By Kevin Culp
This year marks the 50th anniversary of the Clean Water Act. Passed by Congress in 1972 as part of a sweeping and wide-ranging environmental
legislation package, it has served as a powerful tool for protecting America’s estuaries from point source pollution.
The Clean Water Act’s power is derived from the federal government’s ability to regulate commerce. This also allowed for the regulation of waterways where ships could travel and do commercial activities.
The question of what classifies as a commercial waterway has been a recurring issue. While estuaries have always been protected under the Act, the wetlands that surround estuaries have not been so lucky. The ambiguity and inconsistency of this definition has unfortunately, at certain times, left estuarine systems vulnerable to pollution.
There has been a multitude of efforts to clear up this ambiguity. The most notable was in 2014 when the EPA and US Army Corps of Engineers published the Clean Water Rule, also known as the Waters of the United States Rule (WOTUS). This expanded the scope of the Act to include streams and wetlands that can significantly affect the waters under federal jurisdiction.
However, the sixth circuit court quickly issued a stay, leaving stakeholders with no clear, common definition of what classifies as “water”.
The EPA is currently seeking to restore the 2014 rule, though. A restoration of WOTUS would better protect estuaries by helping preserve their surrounding wetlands and upstream waterways.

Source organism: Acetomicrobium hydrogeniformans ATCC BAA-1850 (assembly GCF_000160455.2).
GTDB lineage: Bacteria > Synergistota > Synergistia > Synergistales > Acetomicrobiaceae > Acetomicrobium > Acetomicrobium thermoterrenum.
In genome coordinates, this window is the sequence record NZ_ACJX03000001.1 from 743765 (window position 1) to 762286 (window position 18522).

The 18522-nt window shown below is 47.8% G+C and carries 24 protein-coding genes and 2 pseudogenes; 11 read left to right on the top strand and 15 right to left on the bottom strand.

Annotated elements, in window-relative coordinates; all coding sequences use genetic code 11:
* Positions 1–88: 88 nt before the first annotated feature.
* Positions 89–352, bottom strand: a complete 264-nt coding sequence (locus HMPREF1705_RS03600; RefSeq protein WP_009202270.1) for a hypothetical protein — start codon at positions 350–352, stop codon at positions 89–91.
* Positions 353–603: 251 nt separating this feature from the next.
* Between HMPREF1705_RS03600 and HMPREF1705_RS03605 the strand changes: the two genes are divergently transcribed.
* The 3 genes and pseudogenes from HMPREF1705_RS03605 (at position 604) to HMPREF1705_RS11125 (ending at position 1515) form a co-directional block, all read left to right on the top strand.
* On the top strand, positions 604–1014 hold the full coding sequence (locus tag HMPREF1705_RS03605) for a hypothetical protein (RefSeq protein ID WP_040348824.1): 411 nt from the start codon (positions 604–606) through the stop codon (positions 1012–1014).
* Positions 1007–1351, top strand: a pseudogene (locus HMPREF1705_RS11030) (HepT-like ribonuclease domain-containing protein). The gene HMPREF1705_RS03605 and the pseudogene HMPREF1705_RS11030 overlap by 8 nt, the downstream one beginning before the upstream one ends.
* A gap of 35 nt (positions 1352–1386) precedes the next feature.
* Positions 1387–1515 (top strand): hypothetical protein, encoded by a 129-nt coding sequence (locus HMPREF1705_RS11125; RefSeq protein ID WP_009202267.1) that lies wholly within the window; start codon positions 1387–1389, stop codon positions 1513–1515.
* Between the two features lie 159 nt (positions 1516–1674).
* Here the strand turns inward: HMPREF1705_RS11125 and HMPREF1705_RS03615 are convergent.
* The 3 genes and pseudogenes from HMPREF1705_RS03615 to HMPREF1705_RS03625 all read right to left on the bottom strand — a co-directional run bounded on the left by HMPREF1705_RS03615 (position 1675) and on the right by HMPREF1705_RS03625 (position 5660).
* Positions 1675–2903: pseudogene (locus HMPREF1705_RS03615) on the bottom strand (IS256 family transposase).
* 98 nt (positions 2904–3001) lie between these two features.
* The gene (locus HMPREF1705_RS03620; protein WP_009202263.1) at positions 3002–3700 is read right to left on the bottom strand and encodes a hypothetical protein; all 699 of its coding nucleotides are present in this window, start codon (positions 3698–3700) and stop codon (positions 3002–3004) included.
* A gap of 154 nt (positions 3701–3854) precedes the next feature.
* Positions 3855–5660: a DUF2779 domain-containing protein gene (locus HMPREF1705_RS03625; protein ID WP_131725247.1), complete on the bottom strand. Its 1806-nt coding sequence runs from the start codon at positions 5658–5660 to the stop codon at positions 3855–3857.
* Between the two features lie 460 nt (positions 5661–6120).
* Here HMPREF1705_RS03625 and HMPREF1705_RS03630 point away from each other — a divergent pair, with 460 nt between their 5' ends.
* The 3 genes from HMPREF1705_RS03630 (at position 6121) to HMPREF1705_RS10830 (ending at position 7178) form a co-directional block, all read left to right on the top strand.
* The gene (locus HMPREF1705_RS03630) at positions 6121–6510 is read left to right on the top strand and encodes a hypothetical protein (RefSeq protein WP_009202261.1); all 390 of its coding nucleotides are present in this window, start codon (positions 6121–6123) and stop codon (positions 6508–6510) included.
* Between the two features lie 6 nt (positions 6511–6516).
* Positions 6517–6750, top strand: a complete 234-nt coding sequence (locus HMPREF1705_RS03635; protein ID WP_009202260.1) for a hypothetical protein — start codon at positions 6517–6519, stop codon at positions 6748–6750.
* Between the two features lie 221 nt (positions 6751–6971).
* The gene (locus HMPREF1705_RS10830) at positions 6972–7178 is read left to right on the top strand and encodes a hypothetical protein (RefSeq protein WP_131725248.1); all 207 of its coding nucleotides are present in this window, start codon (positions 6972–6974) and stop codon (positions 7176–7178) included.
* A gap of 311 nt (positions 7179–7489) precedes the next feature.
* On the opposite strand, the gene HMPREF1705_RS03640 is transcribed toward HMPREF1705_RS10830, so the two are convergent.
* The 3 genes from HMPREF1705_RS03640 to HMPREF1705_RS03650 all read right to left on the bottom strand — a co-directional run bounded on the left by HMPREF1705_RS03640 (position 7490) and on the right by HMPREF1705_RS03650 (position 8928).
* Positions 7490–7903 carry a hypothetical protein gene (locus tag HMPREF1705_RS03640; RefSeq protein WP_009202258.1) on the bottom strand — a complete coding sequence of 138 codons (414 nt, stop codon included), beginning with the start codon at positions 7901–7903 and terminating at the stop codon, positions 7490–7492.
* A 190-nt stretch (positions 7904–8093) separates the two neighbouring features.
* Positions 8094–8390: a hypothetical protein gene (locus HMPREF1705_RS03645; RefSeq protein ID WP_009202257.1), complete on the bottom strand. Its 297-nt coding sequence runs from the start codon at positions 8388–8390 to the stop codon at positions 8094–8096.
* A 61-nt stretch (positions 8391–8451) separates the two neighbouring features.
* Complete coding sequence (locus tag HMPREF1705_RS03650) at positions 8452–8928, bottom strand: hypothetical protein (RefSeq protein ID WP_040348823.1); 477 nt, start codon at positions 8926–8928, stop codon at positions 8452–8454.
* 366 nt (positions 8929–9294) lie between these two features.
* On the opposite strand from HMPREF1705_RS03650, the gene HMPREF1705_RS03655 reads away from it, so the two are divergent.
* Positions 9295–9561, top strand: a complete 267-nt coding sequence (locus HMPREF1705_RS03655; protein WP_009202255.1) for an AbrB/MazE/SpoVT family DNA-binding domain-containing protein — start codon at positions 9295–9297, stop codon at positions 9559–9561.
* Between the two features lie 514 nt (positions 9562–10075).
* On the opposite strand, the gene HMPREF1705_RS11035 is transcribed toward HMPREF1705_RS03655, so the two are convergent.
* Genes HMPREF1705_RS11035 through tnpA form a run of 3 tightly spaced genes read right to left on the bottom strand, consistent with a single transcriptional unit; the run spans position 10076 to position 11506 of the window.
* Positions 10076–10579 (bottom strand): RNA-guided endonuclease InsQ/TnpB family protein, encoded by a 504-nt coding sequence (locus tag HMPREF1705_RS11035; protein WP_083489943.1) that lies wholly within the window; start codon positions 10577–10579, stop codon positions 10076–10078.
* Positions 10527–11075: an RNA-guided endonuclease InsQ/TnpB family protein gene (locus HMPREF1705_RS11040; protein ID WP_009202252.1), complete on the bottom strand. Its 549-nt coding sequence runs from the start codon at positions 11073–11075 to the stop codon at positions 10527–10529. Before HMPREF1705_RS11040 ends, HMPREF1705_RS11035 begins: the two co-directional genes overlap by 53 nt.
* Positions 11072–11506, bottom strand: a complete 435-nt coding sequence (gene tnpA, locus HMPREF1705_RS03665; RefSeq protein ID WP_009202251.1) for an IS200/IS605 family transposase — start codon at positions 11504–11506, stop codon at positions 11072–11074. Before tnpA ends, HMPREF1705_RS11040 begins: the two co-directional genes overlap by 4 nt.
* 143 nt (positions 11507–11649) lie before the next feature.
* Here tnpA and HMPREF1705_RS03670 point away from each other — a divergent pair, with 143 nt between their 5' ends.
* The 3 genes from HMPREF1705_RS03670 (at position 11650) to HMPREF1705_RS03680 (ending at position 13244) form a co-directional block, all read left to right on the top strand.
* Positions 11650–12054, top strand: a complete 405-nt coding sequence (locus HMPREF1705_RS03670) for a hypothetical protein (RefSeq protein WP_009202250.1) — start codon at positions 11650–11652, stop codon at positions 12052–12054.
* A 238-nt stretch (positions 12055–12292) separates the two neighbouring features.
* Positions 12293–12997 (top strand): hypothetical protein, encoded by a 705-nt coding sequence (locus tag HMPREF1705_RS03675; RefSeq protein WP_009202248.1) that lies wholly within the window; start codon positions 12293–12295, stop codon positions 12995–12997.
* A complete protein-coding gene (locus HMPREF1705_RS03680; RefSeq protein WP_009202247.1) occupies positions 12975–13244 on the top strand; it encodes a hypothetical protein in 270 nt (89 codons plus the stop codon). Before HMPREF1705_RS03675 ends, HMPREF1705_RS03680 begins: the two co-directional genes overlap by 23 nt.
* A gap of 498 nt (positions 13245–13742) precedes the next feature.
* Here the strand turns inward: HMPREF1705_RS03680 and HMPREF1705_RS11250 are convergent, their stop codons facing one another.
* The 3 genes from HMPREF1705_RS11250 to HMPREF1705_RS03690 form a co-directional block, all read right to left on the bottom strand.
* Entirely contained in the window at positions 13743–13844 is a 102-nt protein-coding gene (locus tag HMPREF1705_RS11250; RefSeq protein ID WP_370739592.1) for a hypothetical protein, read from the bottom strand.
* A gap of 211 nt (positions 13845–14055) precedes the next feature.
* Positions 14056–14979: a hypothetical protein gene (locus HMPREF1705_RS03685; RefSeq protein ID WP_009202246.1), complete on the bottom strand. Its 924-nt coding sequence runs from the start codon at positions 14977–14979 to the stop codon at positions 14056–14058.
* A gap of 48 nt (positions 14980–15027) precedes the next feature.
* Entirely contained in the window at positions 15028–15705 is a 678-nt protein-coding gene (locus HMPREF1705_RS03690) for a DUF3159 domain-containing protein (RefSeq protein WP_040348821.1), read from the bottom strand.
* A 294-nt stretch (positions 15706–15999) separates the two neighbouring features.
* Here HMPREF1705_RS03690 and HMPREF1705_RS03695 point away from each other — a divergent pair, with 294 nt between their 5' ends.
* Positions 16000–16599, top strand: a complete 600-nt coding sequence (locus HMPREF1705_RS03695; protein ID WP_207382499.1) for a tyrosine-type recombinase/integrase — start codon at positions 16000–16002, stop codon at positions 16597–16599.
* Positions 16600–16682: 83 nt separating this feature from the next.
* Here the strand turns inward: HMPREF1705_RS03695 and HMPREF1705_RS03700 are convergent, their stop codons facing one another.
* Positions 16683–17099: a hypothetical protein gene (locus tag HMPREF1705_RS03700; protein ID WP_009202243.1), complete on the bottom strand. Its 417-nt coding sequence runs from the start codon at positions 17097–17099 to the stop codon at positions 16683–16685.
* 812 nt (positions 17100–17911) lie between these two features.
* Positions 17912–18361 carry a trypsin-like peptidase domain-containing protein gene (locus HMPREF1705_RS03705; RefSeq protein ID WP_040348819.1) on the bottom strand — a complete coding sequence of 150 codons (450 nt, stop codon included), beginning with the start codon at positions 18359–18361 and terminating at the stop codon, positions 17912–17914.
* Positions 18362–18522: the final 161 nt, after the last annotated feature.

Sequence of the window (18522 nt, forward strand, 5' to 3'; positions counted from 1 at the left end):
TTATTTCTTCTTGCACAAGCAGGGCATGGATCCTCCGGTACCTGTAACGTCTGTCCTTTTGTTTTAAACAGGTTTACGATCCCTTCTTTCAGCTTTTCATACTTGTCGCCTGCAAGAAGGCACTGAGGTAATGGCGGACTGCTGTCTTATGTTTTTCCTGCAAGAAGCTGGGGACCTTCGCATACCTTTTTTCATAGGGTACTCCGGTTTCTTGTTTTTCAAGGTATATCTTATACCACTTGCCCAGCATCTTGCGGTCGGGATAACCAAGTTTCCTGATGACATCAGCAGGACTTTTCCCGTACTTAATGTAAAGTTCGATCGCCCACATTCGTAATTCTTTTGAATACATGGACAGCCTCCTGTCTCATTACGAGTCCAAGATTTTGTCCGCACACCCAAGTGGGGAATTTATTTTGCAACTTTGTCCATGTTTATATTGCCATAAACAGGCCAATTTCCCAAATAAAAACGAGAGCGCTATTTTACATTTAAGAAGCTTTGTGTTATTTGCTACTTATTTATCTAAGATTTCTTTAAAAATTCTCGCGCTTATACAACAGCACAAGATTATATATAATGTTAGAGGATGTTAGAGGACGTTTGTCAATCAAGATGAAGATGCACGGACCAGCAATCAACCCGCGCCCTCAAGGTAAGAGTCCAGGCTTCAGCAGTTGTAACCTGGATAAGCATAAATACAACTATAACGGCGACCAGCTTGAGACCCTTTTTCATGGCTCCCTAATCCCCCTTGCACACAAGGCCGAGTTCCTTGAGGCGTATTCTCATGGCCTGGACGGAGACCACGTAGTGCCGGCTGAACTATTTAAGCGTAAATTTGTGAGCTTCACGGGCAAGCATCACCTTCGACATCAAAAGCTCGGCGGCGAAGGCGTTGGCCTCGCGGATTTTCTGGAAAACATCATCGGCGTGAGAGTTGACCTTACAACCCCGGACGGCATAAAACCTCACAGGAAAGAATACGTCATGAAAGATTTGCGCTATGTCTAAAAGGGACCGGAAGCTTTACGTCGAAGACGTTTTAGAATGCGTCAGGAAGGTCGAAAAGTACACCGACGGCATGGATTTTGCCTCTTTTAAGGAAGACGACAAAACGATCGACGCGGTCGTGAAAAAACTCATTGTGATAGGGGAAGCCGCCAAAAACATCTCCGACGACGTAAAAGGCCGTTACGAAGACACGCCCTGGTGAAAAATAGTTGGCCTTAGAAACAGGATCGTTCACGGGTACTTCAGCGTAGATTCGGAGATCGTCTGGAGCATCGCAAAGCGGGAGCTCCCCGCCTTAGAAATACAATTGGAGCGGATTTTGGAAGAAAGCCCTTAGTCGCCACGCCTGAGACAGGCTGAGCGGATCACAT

By protecting estuaries, the estuaries can better protect us from climate change. Wetlands and marshes serve as carbon sinks, known as blue carbon. Including all wetlands under the definition of WOTUS would help immensely in mitigating climate change.
One of the most notable benefits of the Clean Water Act occurred in 2010 when the EPA issued a Total Maximum Daily Load (TMDL) for the Chesapeake Bay watershed. This limited the amount of excess phosphorous, nitrogen, and sediment pollution that could be dumped into the Bay.
By implementing these pollution limits, the health of the Chesapeake Bay and its surrounding ecosystem benefited greatly due to the cleaner water. The healthier marine ecosystem supported and continues to support the plants that depend on clean water and the animals that depend on abundant food supplies in the bay.
The Act protects estuaries. It established standards for water quality and an anti-degradation policy. These policies ensure that waters are habitable for marine life, a circumstance which is essential for estuarine ecosystems to thrive.
With 50 years of stronger estuaries behind us, we are hopeful for many more decades of clean water, healthy estuaries, and thriving, diverse ecosystems.
Kevin Culp is a first year student at American University studying international. He is from the Washington, D.C. region and is interning with Restore America’s Estuaries this Spring.